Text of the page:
• Speak to your healthcare provider if you are still struggling despite taking these sensible measures – they may be able to recommend medications to help

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Does HT help prickly skin?

Hormone therapy (HT) can help ease many menopause symptoms, including prickly skin. If you’re having a really tough time, talk to your healthcare provider to decide if HT is right for you. Read more about HT risks and benefits.

How to avoid prickly skin during menopause

  • Try not to scratch – I know just how hard that is! If you have long nails you may tear the skin and make it worse
  • Try patting the area – I’ve often found myself lightly patting the affected skin
  • Avoid perfumed bath products
  • Wear loose clothes and natural fibers but avoid wool or any other fabrics that make you itch
  • Stick to cool or warm baths or showers but keep them short
  • Buy detergents that are kind to sensitive skin. Look for ‘hypoallergenic’ on the label

 When to see your healthcare provider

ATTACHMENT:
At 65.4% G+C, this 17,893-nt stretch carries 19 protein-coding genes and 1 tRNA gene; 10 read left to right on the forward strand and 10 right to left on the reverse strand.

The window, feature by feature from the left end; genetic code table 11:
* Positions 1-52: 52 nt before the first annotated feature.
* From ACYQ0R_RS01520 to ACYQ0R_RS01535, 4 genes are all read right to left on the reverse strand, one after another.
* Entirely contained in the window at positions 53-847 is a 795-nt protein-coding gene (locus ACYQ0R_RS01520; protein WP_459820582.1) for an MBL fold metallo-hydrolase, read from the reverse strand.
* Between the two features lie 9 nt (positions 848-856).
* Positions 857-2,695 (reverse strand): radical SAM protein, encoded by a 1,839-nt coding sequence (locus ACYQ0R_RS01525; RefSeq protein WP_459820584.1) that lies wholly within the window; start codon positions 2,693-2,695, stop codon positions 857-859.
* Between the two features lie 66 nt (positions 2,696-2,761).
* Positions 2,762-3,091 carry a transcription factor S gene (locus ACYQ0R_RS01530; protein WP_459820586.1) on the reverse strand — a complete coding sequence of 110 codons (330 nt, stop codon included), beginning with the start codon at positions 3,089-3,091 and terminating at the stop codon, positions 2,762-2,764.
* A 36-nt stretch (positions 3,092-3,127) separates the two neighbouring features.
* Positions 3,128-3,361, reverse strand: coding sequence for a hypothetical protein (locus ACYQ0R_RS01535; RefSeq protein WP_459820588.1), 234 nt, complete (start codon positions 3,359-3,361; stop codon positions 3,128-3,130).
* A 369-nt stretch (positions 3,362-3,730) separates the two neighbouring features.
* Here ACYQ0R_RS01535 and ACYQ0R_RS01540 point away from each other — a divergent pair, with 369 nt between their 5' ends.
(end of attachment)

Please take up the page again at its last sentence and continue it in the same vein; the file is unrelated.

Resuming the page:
If this is a new symptom or it is keeping you awake at night so much you cannot function the next day, talk to your healthcare provider.

There are other possible causes of prickly skin besides menopause, and your healthcare provider will be able to help you rule these out. They may want to do some blood tests (to check your iron levels, liver, and kidneys among others) or to examine you in person (to check for other skin conditions). Occasionally, itching and prickly skin can be a symptom of something more serious. Consult a healthcare provider if you are concerned.  

Your healthcare provider may suggest over-the-counter anti-itch creams or prescription medications.

Final word on lifestyle

If you are experiencing prickly skin during menopause then it’s also a good idea to review your lifestyle choices:

  • A well-balanced diet with plenty of lean protein, vegetables, and healthy fats is essential to keeping skin healthy
  • Increase your exercise and get out walking
  • Drinking plenty of water can also help to keep skin moisturized
  • Reducing alcohol and smoking will help as they can dry out the skin
  • Consuming alcohol (without adequate hydration) can result in dehydration and this may contribute to dry skin  
  • Cigarette smoking is associated with lower skin hydration. The irritants in tobacco may also contribute to uncomfortable sensations  

Find out more about menopause on our blog or learn more with our symptoms library.